Red Cross Launches Initiative to Diversify Blood Donations

A young Black man on his phone in a blood donation center, he is giving blood and squeezing a red ball.

Vladimir Vladimirov / Getty Images

Key Takeaways

  • Frequent blood transfusions are a common and necessary treatment for sickle cell disease, which primarily affects people from racial and ethnic minorities.
  • As part of National Sickle Cell Awareness Month, the Illinois Medical District in Chicago is partnering with the American Red Cross to encourage underrepresented groups to donate blood.
  • Donation centers are taking precautions to protect all donors from COVID-19.

As part of National Sickle Cell Awareness Month, the Illinois Medical District (IMD) in Chicago is partnering with the American Red Cross to encourage people from racial and ethnic minorities to donate blood.

The partnership's goal is to increase the organization's blood supply, which is used to treat people with sickle cell disease as well as other conditions.

What Is Sickle Cell Disease?

Sickle cell disease is an inherited blood disorder. The genetic anomaly causes red blood cells to take on a hardened, sickle shape instead of the normally soft and round shape. The abnormal blood cells block blood flow to tissues and organs. A sickle cell crises cause severe pain, and in many cases, is life-threatening. People of any ethnicity can have sickle cell disease, but it more commonly occurs in people of African, Asian, Latin American, and Mediterranean descent.

“Sickle cell disease is an invisible and enduring health disparity in the U.S.,” IMD's interim executive director, Kate Schellinger, said in a press release. “People who donate blood can alleviate the suffering of sickle cell patients and contribute to their long-term health.”

According to the Red Cross, people with sickle cell disease may need to have as many as 100 units of blood each year to treat the complications of the disease.

However, frequent transfusions make it harder to find compatible blood products because sickle cell patients develop an immune response to antigens (native markers) on the surface of donor red blood cells.

Blood donations from underrepresented groups can be life-saving, but blood banks are experiencing a lack of diversity in donors and blood products.

Black patients and others from racial and ethnic minorities also often have unique antigens on their red blood cells that are uncommon in White patients. A lack of diversity in donor blood presents major challenges.

Blood Donations Can Help in Emergencies

Every two seconds, someone in the U.S. needs a blood product. Having a steady donor blood supply is critical for treating patients with cancer, surgery and trauma patients, and people experiencing childbirth complications.

The COVID-19 pandemic has placed added stress on blood banks. Centers are experiencing an increased need for blood and a decrease in donations—an imbalance that is further exacerbating the blood shortage.

“As COVID-19 cases increase, blood donations assure that hospitals and patients have continued access to vital blood products,” Schellinger said.

What This Means For You

The American Red Cross wants to make it easy, accessible, and safe to donate blood for all who are willing and able to do so. All Red Cross Donation sites are taking precautions to protect donors and staff during the COVID-19 pandemic. To find American Red Cross blood drives and schedule a blood donation, visit, download the Blood Donor App, or call 1-800-RED-CROSS.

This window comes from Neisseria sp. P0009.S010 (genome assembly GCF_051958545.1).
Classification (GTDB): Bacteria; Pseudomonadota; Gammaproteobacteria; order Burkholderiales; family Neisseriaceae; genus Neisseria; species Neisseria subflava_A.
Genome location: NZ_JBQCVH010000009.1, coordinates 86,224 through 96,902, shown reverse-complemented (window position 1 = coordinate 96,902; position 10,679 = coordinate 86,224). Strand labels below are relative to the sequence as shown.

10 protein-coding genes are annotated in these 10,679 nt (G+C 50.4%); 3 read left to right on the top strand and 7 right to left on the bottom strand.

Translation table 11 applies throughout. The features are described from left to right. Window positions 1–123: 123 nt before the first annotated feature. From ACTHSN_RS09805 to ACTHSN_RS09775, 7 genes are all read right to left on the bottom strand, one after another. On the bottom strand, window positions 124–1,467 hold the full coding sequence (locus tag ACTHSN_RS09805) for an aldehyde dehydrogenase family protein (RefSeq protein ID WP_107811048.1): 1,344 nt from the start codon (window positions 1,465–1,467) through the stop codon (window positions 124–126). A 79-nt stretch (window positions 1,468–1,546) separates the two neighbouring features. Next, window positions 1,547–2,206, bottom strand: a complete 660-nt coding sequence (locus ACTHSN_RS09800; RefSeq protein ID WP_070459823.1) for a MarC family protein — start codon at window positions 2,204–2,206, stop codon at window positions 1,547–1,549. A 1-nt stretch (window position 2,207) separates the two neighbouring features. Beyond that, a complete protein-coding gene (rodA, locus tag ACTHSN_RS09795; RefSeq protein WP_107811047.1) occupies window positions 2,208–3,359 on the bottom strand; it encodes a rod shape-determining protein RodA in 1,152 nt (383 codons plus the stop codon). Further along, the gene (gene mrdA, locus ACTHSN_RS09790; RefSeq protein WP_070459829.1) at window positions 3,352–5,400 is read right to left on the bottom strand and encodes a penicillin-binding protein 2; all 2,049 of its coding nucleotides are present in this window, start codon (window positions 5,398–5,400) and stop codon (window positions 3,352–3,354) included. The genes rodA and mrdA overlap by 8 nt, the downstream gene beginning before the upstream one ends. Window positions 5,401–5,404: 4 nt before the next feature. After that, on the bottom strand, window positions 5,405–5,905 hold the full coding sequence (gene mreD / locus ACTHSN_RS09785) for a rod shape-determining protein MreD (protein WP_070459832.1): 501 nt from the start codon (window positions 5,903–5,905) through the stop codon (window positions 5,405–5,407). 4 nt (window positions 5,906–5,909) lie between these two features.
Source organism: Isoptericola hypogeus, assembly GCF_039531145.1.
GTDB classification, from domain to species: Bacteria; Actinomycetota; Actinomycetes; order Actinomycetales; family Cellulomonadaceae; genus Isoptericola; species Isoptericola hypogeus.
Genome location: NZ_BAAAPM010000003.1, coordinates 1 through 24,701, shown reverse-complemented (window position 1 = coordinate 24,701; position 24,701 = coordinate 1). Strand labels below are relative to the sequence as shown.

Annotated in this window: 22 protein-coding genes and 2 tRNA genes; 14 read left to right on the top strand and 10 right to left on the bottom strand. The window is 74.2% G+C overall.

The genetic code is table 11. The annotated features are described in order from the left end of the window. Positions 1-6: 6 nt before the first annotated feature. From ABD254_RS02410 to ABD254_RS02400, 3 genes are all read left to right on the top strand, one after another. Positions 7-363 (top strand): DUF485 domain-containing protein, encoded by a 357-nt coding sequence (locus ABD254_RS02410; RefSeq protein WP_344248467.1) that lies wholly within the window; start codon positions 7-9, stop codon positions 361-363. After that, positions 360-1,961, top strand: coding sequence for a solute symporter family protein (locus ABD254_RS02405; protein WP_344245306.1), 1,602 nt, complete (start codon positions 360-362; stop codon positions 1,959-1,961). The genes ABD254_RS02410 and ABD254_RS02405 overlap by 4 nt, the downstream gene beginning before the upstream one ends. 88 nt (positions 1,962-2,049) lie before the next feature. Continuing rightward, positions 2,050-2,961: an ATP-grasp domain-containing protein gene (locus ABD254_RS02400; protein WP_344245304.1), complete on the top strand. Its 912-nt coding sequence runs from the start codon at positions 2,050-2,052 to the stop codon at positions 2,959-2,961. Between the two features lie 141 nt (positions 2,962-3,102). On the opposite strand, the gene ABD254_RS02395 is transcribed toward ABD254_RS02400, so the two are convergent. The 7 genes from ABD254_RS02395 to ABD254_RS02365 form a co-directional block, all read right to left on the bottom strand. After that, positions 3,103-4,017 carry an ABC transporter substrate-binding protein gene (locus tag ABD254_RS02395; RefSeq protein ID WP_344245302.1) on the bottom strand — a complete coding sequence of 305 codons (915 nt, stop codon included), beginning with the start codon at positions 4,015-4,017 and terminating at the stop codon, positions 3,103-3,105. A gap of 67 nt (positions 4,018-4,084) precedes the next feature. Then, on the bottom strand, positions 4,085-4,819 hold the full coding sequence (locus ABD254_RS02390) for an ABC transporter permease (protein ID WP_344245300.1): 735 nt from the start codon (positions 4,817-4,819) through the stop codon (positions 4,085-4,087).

Type O Donors Are Crucial

Hospitals depend on type O blood to help patients in emergencies. Because all other blood types can receive type O blood, people with this type are called universal donors.

Black blood donors can especially play an essential role. Around 51% of Black people have type O blood, while about 45% of White people do.

In a press release, Celena Roldán, the CEO of the American Red Cross Illinois Region, said that the Red Cross is “working with Black community organizations to host blood drives in convenient locations that help bring donation opportunities closer to home."

Community partnerships help ensure closely matched blood products are available for patients with sickle cell disease.

“As an organization dedicated to alleviating suffering, the Red Cross is committed to the health and well-being of all communities,” Roldán said. “Maintaining a diverse blood supply is critical to improving health outcomes for all patients.”

8 Sources
Verywell Health uses only high-quality sources, including peer-reviewed studies, to support the facts within our articles. Read our editorial process to learn more about how we fact-check and keep our content accurate, reliable, and trustworthy.
  1. Sickle Cell Disease Association of America. Sickle Cell Disease Stats and Facts.

  2. University of Illinois Hospital & Health Sciences System. Sickle Cell Disease.

  3. American Red Cross. September Is Sickle Cell Awareness Month: Bringing Attention to this Disease and Why Blood Donations Are Vital for Those Battling It.

  4. American Red Cross. National Reference Laboratory for Blood Group Serology.

  5. Community Blood Center. Blood Donation Facts.

  6. Garcia-Lopez J, Delgadillo J, Vilarrodona A, et al. SARS-Cov-2/COVID-19 pandemic: first wave, impact, response and lessons learnt in a fully integrated regional blood and tissue bank. A narrative report. Blood Transfusion. 2021;19(2):158-167. doi:10.2450/2021.0259-20

  7. American Red Cross. Type O Blood.

  8. American Red Cross. Facts About Blood and Blood Types.

By Cyra-Lea Drummond, BSN, RN
 Cyra-Lea, BSN, RN, is a writer and nurse specializing in heart health and cardiac care.